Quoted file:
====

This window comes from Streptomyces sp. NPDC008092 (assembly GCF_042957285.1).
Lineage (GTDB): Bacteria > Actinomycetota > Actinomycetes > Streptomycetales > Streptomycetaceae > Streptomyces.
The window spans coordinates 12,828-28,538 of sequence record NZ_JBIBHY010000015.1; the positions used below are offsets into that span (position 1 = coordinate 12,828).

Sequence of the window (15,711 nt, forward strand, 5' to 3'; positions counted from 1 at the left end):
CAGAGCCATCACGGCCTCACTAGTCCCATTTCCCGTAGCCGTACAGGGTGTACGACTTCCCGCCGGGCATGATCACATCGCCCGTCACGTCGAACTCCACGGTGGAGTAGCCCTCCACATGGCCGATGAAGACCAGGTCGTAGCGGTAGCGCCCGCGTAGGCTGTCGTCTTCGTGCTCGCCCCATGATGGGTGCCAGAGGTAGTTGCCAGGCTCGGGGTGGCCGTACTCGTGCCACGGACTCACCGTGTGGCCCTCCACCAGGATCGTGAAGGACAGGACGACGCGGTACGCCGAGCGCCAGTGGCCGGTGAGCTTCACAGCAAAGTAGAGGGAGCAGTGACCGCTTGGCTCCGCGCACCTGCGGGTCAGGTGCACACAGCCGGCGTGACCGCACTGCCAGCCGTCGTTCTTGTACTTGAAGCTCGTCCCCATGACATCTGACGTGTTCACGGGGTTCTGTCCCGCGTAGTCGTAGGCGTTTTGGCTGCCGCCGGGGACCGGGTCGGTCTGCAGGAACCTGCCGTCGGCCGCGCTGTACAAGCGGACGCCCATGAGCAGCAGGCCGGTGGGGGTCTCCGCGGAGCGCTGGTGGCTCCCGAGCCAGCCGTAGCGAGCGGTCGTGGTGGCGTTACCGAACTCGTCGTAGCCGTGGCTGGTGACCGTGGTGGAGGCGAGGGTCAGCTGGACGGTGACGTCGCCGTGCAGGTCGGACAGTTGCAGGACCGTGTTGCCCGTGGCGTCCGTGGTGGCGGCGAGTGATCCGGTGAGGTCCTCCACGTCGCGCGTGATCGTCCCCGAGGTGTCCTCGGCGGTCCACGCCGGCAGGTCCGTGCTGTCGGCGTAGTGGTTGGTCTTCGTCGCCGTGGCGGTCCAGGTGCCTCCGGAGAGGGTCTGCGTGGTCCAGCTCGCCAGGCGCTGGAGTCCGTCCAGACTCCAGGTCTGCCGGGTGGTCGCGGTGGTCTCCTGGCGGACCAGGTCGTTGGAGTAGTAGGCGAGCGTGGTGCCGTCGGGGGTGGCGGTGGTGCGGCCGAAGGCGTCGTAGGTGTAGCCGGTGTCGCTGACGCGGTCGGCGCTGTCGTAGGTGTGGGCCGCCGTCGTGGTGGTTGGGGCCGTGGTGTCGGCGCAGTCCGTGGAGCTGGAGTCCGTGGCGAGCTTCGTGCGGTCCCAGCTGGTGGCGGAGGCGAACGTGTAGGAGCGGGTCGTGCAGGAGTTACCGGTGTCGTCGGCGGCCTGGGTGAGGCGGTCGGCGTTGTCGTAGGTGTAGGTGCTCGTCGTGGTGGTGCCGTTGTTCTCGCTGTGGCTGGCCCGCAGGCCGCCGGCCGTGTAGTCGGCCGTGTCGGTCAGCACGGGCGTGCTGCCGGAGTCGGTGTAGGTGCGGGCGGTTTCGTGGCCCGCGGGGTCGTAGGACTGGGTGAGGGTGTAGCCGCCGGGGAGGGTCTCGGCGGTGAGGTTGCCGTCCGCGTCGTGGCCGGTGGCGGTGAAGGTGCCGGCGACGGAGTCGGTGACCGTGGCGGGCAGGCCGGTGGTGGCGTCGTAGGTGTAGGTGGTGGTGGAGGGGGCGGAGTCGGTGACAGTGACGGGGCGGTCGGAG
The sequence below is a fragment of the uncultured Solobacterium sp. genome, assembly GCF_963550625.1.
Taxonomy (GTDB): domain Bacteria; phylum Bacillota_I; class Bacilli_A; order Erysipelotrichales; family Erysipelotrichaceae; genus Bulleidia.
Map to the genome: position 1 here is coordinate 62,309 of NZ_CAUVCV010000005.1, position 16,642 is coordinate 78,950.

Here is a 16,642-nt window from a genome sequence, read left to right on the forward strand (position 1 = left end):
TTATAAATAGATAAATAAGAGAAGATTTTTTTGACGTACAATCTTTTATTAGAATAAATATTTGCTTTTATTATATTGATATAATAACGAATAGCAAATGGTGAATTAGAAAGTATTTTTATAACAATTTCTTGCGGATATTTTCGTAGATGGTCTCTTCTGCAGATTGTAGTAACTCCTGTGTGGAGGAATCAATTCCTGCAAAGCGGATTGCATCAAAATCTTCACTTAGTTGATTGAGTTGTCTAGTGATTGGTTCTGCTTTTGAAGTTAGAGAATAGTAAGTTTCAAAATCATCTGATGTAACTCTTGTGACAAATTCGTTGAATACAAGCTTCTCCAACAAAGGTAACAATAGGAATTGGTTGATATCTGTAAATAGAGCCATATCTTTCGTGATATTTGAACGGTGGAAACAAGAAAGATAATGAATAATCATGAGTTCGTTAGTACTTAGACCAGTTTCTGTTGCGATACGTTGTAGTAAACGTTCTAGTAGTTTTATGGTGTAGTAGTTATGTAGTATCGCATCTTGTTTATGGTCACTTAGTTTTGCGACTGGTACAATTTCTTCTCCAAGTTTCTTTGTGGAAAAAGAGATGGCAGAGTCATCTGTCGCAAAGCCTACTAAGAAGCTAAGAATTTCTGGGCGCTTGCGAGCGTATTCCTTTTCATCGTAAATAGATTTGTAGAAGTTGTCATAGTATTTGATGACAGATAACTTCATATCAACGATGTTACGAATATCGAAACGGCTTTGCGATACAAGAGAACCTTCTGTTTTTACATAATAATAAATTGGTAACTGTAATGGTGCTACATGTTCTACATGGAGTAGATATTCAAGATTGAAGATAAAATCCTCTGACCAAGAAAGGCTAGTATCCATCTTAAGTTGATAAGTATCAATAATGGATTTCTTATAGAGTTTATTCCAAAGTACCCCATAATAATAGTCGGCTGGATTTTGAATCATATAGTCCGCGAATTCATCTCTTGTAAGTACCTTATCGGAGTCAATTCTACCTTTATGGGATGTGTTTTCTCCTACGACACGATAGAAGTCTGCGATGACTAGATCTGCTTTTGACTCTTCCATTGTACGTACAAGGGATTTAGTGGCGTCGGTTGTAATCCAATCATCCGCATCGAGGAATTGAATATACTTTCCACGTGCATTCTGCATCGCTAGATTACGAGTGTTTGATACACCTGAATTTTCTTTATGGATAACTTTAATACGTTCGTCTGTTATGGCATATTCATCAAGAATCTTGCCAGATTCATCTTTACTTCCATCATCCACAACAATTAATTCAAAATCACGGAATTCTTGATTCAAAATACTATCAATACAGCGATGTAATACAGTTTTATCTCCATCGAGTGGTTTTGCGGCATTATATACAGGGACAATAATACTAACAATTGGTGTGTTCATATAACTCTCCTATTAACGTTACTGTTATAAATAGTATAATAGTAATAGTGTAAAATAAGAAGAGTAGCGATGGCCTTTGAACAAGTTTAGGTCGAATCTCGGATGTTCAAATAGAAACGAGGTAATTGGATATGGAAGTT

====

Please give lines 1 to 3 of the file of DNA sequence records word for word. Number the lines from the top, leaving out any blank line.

This window comes from Streptomyces sp. NPDC008092 (assembly GCF_042957285.1).
Lineage (GTDB): Bacteria > Actinomycetota > Actinomycetes > Streptomycetales > Streptomycetaceae > Streptomyces.
The window spans coordinates 12,828-28,538 of sequence record NZ_JBIBHY010000015.1; the positions used below are offsets into that span (position 1 = coordinate 12,828).